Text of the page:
When the musician and follow witch, Castalia, put together her second music CD, she included a chant called “We are the Wick.” As I think about my own journey into Paganism and witchcraft, I find it appropriate to relate the first part of that chant:
We are the wick
That feeds the flame,
The flame that is the love
Which brings us back again.
Castalia and I follow different traditions, and what I’m about to say doesn’t fit exactly with the message of her chant. However, I’m hoping that our bonds of affection would put her in a place where she would be okay with me using her powerful lyrics as a springboard into my discussion.
This chant is, in part, about being drawn back into the Craft. It’s about being drawn to that “flame” — the love of the brotherhood of the Craft — and (back) into the fold another time. That idea of an irresistable draw is very salient, as it is something that I have felt in my own life as I travel the roads from the faith of my parents into loving devotion and service to my patron goddess, Freyja.
Why did I become a Pagan? The shortest, simplest, and most true answer is that everything in my life has gently — and on occasion, not so gently — propelled me down the path which led me here. Many events, both big and small, almost seemed perfectly orchestrated to lead me in this direction that if I were inclined to believe in fate, I would declare that it was my fate to be a Pagan. (And maybe there’s some truth to that. But my mind is still undecided when it comes to the idea of fate.)
In many ways, coming out of the closet as a gay man back in 1996 was one such event, and a significant one at that. Unfortunately, in some people’s minds, it seems to be the only such event, which is unfortunate. In reality, however, it’s significance is due to the fact that my coming out served as a catalyst for the greater process. Coming out put me in a position where I began to take stock in what I believed in and why. It created a myriad of questions in my mind, and invited more questions to the party as time went by.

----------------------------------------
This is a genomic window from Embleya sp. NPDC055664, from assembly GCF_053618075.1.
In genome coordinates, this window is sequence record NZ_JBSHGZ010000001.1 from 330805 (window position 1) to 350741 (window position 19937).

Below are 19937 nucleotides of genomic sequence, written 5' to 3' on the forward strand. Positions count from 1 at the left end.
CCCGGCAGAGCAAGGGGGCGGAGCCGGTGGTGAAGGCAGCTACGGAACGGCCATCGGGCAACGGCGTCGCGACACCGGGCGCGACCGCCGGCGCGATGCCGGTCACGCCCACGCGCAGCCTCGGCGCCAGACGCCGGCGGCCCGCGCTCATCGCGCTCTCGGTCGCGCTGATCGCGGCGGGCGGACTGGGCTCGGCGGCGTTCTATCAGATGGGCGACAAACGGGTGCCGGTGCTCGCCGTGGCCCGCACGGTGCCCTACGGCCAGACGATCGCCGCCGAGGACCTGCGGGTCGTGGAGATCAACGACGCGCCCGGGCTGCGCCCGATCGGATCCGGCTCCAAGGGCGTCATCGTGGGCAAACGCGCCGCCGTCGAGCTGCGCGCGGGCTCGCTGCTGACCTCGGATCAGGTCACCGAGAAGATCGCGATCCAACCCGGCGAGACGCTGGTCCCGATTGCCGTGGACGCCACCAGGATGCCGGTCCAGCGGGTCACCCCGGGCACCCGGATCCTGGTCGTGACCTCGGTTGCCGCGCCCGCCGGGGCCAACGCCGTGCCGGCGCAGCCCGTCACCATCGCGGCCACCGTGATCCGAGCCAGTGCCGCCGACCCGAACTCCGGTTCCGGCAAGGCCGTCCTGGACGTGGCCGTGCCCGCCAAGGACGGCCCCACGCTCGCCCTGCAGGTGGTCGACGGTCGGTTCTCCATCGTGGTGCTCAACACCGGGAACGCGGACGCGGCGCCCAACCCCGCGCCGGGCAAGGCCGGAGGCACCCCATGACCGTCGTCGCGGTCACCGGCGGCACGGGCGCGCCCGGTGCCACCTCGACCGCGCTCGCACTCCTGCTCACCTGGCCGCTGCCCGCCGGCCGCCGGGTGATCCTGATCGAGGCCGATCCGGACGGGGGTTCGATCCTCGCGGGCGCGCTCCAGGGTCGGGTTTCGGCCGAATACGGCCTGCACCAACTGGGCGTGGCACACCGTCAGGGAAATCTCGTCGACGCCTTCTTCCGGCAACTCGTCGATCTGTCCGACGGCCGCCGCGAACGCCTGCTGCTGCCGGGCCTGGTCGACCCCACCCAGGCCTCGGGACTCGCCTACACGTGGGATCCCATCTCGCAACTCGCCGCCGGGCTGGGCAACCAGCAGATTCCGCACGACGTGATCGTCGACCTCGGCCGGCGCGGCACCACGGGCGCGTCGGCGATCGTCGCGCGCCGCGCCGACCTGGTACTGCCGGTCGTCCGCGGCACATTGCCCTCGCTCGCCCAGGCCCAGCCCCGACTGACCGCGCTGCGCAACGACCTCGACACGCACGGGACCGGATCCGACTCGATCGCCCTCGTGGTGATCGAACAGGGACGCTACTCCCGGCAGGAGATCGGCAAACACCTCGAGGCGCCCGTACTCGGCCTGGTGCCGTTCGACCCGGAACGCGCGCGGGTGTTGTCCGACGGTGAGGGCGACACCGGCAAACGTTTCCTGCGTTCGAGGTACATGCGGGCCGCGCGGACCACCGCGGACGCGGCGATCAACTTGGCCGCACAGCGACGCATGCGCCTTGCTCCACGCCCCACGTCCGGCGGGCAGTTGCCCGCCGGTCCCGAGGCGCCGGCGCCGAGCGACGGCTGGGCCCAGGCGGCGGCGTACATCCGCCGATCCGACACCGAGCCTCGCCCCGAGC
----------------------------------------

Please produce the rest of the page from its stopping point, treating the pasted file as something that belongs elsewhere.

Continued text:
Another major event was my breakup with my first boyfriend and the loss of my best friend in a single weekend. This event was significant because it put me into an emotional tailspin which in the end, required me to take a hard look at how I perceived myself, the world around me, and Divinity. I realized that in order to survive, my perspective needed to undergo a radical change. That change came in the form of embracing a Pagan path.
During all this time, I also found myself questioning much about the theology I was taught growing up and while attending college. I began to question such concepts as sin, original sin, the total depravity of man, and even the need for salvation. I began to question everything. I found that many of the basic assumptions that were central to the faith of my childhood and youth no longer made sense to me.
This meant a process of examining those assumptions, considering why they no longer made sense, and coming to knew conclusions. When the dust settled (well, as much as it has to date), I found myself more in line with Pagan worldviews.
There was also the issue of psychic abilities, which played a major contributor. For as long as I can remember, I’ve been empathic (meaning that I could sense and even experience other people’s emotions). This would create problems for me at various times in my life. Often, I’d find myself overwhelmed by the strong emotions of people around me. When began to follow Pagan pathway, I found ways to prevent that. And I found ways I could use those abilities to help others.
There’s much more I could write about. I could write about being a child and “imagining” energies flowing all around me, only to discover in my mid-twenties that such a fantastic reality really does exist. I could write about how my passions for all things North European and especially Norse led to me to Freyja. I think I could write for days without exhausting the tales I could tell of my journey. However, I hope what I have written provides a small taste of that inexorable draw to the “flame” that I have felt and responded to.